There’s a clear value for such capability on an iOS device in that most apps deliver a better experience than Google Docs running in mobile Safari. Is there a similar need on the desktop? Would a native app a better solution than using Chrome or Safari on your Mac? According to Mac/iOS developer Tricky Duck, the answer is yes.
Store a file in your Google Drive and you grant Google a license to do anything with it.
Yesterday, Google launched the near-mythical Google Drive, a 5GB Dropbox alternative with some impressive features: OCR and searching of the text in even scanned documents, (searchable) image recognition in photos, and integration with most of Google’s other services.
But there’s something else hidden in Google Drive which may make you think twice about using all these wonderful new toys: The rather scary terms of service (TOS), which gives Google a license to use all of your stored documents and photos for pretty much whatever it likes.
Yay, the “Google Drive could launch next week” rumors can finally end. Google has officially announced the availability of it cloud storage service Google Drive. Starting today, anyone willing to sign up can get 5GB of free cloud-storage to start and if that’s not enough you can always choose to upgrade to 25GB for $2.49/month, 100GB for $4.99/month or even 1TB for $49.99/month (although I’ve heard people getting even cheaper deals when they sign up). When you upgrade to a paid account, your Gmail account storage will also expand to 25GB. Google Drive competes with the likes of Dropbox, Sugar Sync, and other cloud storage services by offering:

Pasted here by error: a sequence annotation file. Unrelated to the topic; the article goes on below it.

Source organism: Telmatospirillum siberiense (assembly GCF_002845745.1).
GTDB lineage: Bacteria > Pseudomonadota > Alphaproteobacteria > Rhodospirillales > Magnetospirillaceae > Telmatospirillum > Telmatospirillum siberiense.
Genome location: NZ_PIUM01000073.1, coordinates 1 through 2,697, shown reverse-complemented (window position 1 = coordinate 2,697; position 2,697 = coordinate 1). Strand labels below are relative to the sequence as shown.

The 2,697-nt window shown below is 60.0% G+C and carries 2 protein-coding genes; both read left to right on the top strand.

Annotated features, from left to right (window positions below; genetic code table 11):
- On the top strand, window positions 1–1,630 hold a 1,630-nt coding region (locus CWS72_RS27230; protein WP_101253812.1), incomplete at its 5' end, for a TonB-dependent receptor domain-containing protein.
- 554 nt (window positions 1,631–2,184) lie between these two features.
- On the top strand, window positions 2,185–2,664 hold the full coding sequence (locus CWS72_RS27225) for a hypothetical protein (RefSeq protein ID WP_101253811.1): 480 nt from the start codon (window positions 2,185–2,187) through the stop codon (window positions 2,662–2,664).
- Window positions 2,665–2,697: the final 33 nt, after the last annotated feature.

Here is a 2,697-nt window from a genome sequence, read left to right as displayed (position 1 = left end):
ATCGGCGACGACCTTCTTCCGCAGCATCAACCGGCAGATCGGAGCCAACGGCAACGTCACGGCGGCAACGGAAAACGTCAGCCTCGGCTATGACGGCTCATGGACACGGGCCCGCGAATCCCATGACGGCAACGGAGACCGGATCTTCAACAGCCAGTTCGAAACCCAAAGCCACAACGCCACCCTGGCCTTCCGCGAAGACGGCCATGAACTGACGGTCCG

SkyDrive is even better on iOS with the app's latest update.
With the widely-rumored Google Drive service set to launch sometime this week, its rivals are scrambling to ensure they still have the upper hand when it comes to cloud-based storage. We’ve already seen an update to Dropbox this week, and now Microsoft is bringing new features to its SkyDrive app for iOS.
In addition to support for the iPad and its high-resolution Retina display, SkyDrive 2.0 also offers a number of handy new features.
Google could easily amass a good deal of data on users of its expected cloud storage service
There have been rumors circulating for some time about Google releasing its own cloud storage service. According to reports, the service is on the verge of release a launch expected next week. Google’s service will enter a crowded market of cloud providers that includes Apple’s iCloud, Box with its new OneCloud feature, and the popular Dropbox.
Public cloud services like these tend to concern business and IT leaders because of the ease with which data migrates out of the office when they’re widely used. A Google service is likely to engender even more privacy and confidentiality issues on the part of businesses – and for good reasons that should concern anyone considering using it.
LogMeIn has launched a new cloud-based storage, syncing, and sharing service that hopes to compete with services like Dropbox, Box.net, and the upcoming Google Drive. Called ‘Cubby’, the service offers 5GB of free storage which is protected by LogMeIn’s 128-bit SSL encryption, and it can be accessed from a web browser or using the official Cubby apps for Android and iOS.